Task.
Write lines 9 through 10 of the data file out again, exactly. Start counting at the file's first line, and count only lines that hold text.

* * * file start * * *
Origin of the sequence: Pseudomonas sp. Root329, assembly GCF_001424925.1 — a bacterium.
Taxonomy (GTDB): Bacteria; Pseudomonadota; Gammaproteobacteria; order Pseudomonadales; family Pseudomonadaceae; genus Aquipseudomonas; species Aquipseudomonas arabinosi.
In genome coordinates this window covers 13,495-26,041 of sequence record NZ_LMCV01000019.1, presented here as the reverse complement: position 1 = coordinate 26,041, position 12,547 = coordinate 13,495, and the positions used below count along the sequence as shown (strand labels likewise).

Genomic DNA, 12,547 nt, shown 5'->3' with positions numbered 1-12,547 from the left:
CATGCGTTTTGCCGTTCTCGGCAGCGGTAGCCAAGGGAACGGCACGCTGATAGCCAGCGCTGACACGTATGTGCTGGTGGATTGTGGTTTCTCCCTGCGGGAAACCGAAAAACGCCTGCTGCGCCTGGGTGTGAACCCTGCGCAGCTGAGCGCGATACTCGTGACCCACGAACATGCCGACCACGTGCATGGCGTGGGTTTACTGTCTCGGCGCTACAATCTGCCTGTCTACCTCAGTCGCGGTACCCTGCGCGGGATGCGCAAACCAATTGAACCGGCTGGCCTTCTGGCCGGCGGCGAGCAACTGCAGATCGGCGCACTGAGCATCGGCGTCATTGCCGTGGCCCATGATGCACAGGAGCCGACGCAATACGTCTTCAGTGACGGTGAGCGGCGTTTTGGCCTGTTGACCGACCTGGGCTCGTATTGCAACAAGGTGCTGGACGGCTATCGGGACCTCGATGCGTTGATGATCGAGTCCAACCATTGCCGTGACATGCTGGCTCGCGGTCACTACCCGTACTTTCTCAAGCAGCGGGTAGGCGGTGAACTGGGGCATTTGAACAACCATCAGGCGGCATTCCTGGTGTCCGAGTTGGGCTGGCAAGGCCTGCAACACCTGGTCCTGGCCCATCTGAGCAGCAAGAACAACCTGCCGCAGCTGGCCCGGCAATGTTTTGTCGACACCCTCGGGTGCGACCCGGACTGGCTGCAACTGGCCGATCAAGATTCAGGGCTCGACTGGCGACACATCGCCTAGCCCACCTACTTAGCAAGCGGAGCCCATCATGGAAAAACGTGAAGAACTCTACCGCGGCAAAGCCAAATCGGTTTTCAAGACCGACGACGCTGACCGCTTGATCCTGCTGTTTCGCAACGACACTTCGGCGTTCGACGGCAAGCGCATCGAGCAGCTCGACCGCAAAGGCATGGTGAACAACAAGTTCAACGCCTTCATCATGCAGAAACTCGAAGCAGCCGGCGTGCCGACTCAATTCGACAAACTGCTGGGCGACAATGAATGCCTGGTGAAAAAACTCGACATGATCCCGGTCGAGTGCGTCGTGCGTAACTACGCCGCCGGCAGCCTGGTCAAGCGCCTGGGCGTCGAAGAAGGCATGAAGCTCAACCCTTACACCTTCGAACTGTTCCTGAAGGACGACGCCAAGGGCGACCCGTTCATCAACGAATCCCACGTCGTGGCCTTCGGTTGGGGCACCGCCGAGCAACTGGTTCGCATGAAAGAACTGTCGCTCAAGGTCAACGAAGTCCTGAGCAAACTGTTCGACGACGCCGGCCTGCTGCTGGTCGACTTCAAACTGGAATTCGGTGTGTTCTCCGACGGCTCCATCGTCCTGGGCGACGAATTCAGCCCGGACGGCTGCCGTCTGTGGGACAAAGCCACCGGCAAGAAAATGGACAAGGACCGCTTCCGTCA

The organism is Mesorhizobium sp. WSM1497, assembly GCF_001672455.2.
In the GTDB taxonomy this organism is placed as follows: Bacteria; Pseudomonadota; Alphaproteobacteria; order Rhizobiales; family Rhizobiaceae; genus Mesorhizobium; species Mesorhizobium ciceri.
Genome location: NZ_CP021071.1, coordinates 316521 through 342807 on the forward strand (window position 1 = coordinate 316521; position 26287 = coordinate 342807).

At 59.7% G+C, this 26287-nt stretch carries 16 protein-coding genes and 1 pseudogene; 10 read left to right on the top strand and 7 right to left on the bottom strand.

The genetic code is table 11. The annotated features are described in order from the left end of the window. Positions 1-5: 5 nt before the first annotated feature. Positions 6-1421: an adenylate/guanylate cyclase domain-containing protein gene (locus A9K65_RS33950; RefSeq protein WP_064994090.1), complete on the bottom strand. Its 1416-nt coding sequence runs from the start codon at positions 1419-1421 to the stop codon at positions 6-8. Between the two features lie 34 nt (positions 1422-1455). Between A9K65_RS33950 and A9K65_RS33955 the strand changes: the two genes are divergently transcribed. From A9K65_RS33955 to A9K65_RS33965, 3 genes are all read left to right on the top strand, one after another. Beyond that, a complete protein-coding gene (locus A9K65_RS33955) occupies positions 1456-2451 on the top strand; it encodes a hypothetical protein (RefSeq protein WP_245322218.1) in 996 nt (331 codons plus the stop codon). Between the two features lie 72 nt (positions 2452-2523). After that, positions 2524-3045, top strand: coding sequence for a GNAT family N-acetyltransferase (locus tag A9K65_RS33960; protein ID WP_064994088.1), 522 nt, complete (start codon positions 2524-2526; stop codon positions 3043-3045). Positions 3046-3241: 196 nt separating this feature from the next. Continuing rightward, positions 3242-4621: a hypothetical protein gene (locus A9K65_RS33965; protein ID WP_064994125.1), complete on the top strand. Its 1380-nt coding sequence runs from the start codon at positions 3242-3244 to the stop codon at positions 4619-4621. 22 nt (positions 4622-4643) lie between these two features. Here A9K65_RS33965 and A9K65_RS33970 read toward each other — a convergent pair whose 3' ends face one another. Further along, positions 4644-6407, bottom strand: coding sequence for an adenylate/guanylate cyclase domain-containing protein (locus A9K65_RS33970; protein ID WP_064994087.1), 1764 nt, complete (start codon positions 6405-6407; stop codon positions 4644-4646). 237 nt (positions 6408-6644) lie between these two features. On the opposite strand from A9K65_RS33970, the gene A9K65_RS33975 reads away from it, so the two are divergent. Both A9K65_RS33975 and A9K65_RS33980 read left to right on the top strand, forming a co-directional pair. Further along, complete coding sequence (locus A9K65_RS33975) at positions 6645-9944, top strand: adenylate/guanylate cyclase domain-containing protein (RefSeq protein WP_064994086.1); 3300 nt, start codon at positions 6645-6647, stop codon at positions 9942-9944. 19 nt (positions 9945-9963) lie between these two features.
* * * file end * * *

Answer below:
At 59.7% G+C, this 26287-nt stretch carries 16 protein-coding genes and 1 pseudogene; 10 read left to right on the top strand and 7 right to left on the bottom strand.

The genetic code is table 11. The annotated features are described in order from the left end of the window. Positions 1-5: 5 nt before the first annotated feature. Positions 6-1421: an adenylate/guanylate cyclase domain-containing protein gene (locus A9K65_RS33950; RefSeq protein WP_064994090.1), complete on the bottom strand. Its 1416-nt coding sequence runs from the start codon at positions 1419-1421 to the stop codon at positions 6-8. Between the two features lie 34 nt (positions 1422-1455). Between A9K65_RS33950 and A9K65_RS33955 the strand changes: the two genes are divergently transcribed. From A9K65_RS33955 to A9K65_RS33965, 3 genes are all read left to right on the top strand, one after another. Beyond that, a complete protein-coding gene (locus A9K65_RS33955) occupies positions 1456-2451 on the top strand; it encodes a hypothetical protein (RefSeq protein WP_245322218.1) in 996 nt (331 codons plus the stop codon). Between the two features lie 72 nt (positions 2452-2523). After that, positions 2524-3045, top strand: coding sequence for a GNAT family N-acetyltransferase (locus tag A9K65_RS33960; protein ID WP_064994088.1), 522 nt, complete (start codon positions 2524-2526; stop codon positions 3043-3045). Positions 3046-3241: 196 nt separating this feature from the next. Continuing rightward, positions 3242-4621: a hypothetical protein gene (locus A9K65_RS33965; protein ID WP_064994125.1), complete on the top strand. Its 1380-nt coding sequence runs from the start codon at positions 3242-3244 to the stop codon at positions 4619-4621. 22 nt (positions 4622-4643) lie between these two features. Here A9K65_RS33965 and A9K65_RS33970 read toward each other — a convergent pair whose 3' ends face one another. Further along, positions 4644-6407, bottom strand: coding sequence for an adenylate/guanylate cyclase domain-containing protein (locus A9K65_RS33970; protein ID WP_064994087.1), 1764 nt, complete (start codon positions 6405-6407; stop codon positions 4644-4646). 237 nt (positions 6408-6644) lie between these two features. On the opposite strand from A9K65_RS33970, the gene A9K65_RS33975 reads away from it, so the two are divergent. Both A9K65_RS33975 and A9K65_RS33980 read left to right on the top strand, forming a co-directional pair. Further along, complete coding sequence (locus A9K65_RS33975) at positions 6645-9944, top strand: adenylate/guanylate cyclase domain-containing protein (RefSeq protein WP_064994086.1); 3300 nt, start codon at positions 6645-6647, stop codon at positions 9942-9944. 19 nt (positions 9945-9963) lie between these two features.